Befriending a Robin in Ireland during COVID-19 Lockdown

Befriending a Robin in Ireland during COVID-19 Lockdown

The recently imposed health policy of lockdown has become a universal phenomenon with people across the globe experiencing the unprecedented restriction of personal movement, and isolation from friends, family and neighbours.

In Ireland national policies of self imposed isolation have been welcomed by some as an opportunity for invention, creation and innovation, and experimental family activities.

For others it has become a time of loneliness, anxiety, and even fear, as access to familiar recreational and retail opportunities have been restricted or denied.

Fortunately, I provide an essential professional service, which requires me to leave my home in the country each morning, and to return again. in the early evening.

I live in a house on the edge of a country golf club estate in Ireland, which is separated from other houses in the estate by trees and thick lush hedges, affording me both privacy and social distancing from my neighbours.

The lush vegetation which encompasses my dwelling place, is also a secure haven for diverse species of garden birds, whose cheerful and melodious songs are a joyful welcome when I return home from a busy clinic and take my place in relaxed comfort on my garden patio.

Robin in Ireland on BirdingPlanet.com

I have several bird feeders suspended in the hedges, and habitually fill these each morning, and occasionally throughout the day on a weekend while at home. 

The feeders have attracted a variety of garden birds and cooing doves, whose melodious exchanges are a delightful and welcome interruption to the country solitude.

Robin in Ireland garden on BirdingPlanet.com

Over the past few weeks a local Robin has sought my company and made himself known to me by perching on the garden table close to where I would be seated, and curiously, and fearlessly, casting intermittent glances in my direction, while I read the newspaper or sip my coffee.

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His willingness to socialise with me has prompted me to place morsels of fat ball or seeds on the nearby table, and with predictable regularity he will return for grateful nibbles, or a take away to his family in the nearby hedge.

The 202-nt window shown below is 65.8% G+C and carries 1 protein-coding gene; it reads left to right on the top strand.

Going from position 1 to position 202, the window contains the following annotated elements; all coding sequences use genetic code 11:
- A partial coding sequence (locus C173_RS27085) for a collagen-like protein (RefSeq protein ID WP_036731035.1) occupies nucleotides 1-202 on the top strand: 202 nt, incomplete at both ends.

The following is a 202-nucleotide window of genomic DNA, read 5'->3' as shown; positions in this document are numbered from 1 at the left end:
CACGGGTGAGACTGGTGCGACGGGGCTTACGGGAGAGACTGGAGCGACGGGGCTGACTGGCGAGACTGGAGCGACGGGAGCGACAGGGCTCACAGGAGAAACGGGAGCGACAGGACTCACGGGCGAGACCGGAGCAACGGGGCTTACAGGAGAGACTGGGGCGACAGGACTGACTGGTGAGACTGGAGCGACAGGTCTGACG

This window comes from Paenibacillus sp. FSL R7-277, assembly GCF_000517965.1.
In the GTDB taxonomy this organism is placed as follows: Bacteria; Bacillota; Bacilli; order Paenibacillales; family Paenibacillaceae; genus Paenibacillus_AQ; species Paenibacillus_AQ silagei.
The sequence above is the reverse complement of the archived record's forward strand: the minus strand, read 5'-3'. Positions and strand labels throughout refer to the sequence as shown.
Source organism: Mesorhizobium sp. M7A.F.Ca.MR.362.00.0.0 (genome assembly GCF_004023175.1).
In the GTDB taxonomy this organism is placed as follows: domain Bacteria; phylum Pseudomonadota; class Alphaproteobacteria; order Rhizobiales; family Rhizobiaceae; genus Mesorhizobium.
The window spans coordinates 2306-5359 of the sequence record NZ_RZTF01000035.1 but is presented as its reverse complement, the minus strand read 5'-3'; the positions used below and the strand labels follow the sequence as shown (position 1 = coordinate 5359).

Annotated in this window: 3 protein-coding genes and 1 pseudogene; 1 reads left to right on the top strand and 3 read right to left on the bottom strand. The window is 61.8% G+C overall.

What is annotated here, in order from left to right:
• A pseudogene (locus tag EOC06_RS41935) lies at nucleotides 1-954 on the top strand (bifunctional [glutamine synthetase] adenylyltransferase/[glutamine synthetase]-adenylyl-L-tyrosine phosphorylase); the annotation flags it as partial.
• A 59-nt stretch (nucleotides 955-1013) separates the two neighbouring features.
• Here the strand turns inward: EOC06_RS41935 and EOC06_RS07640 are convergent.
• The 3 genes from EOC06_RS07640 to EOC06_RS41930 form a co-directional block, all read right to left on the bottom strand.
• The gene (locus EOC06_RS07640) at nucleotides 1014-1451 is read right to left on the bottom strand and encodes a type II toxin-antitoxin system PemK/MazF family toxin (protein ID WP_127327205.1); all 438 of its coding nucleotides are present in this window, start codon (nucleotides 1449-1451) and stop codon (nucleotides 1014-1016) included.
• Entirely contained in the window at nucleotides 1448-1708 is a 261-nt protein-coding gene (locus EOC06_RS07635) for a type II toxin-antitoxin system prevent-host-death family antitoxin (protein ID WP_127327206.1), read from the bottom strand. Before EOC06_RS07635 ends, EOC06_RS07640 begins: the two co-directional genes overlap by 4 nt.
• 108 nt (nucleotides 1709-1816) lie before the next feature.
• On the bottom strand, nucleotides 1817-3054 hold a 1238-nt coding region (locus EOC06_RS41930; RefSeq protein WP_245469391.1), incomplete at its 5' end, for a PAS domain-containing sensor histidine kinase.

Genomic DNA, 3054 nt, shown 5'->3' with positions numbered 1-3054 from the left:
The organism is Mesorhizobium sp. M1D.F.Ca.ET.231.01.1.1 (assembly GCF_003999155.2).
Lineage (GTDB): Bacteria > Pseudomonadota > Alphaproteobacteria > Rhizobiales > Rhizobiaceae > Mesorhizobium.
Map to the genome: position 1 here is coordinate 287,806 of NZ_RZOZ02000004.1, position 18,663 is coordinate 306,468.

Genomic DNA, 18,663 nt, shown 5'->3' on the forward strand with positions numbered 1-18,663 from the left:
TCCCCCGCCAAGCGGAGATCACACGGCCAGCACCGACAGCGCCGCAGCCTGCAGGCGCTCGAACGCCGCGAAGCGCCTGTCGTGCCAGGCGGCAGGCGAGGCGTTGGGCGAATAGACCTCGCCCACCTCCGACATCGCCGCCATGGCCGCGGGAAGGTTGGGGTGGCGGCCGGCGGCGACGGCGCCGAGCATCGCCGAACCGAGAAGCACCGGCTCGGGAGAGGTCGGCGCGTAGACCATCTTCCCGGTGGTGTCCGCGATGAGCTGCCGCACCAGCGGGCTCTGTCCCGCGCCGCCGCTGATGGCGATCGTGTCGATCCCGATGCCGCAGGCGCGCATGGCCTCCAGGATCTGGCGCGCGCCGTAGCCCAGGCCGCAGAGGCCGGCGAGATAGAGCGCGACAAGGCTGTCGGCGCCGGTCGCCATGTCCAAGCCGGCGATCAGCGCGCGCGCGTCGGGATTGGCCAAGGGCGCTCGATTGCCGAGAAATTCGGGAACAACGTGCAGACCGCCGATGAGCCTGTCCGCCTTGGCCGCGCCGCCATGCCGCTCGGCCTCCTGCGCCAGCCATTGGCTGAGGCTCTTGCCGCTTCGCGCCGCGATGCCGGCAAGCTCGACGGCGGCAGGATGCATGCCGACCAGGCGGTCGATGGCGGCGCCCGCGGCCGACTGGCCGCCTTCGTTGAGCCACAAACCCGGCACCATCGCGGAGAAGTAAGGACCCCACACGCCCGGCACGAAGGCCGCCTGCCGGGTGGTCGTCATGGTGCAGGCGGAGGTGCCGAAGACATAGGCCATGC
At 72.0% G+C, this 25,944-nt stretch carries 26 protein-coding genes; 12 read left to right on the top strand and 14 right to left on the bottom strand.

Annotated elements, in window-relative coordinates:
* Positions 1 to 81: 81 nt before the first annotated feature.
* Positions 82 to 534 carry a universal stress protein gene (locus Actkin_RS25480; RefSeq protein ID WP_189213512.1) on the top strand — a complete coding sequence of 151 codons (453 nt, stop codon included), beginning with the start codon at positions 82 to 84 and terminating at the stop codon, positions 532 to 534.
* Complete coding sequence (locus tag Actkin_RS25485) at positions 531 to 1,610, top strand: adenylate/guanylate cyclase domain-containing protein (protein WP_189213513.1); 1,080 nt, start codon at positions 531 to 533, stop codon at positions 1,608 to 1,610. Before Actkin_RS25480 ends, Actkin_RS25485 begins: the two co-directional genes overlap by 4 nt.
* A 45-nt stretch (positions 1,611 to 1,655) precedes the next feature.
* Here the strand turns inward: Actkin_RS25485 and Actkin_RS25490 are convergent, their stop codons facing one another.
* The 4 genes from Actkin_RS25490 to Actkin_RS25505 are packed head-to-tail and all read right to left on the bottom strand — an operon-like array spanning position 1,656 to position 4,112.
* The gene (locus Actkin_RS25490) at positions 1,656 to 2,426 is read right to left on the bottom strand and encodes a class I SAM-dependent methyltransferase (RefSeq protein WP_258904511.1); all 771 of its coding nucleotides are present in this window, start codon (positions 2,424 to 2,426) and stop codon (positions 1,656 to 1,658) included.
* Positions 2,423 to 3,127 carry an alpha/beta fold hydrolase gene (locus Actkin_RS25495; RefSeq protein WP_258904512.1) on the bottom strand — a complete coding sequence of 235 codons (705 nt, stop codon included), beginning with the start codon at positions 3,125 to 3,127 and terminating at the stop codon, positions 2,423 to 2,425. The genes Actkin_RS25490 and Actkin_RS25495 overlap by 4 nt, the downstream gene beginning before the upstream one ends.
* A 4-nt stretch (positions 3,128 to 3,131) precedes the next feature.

I talk to him when he is near, or whistle gently with hopes of being understood, and hope that he is comforted by my presence, as I am by his.

The Robin, or “Robbie” as I’ve nicknamed him, has become my friend and companion over the past 6 weeks of lock down and isolation, and I am hopeful that his take away meals will serve to support the nurture of any growing chicks in his family, whom I would happily welcome to my table, if Robbie decides to initiate an introduction.

Lockdown affords an opportunity to be quiet and observant, and to discover some of Nature’s hidden treasures which may be closer to us than we imagine, providing a healthful remedy for the ills of the noisy and busy world which lockdown has forced us to abandon for a season.

 

by Neville Wilson who is a doctor based in Kilcock

Rathcore Country Club, IRELAND

Do you have an interesting bird story to share? Email info@birdingplanet.com

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Reader Comments

  1. Enjoyed reading this. It’s great how during this time of ‘slowing down’, so many are getting to reconnect with Nature.
    Robins are so friendly!

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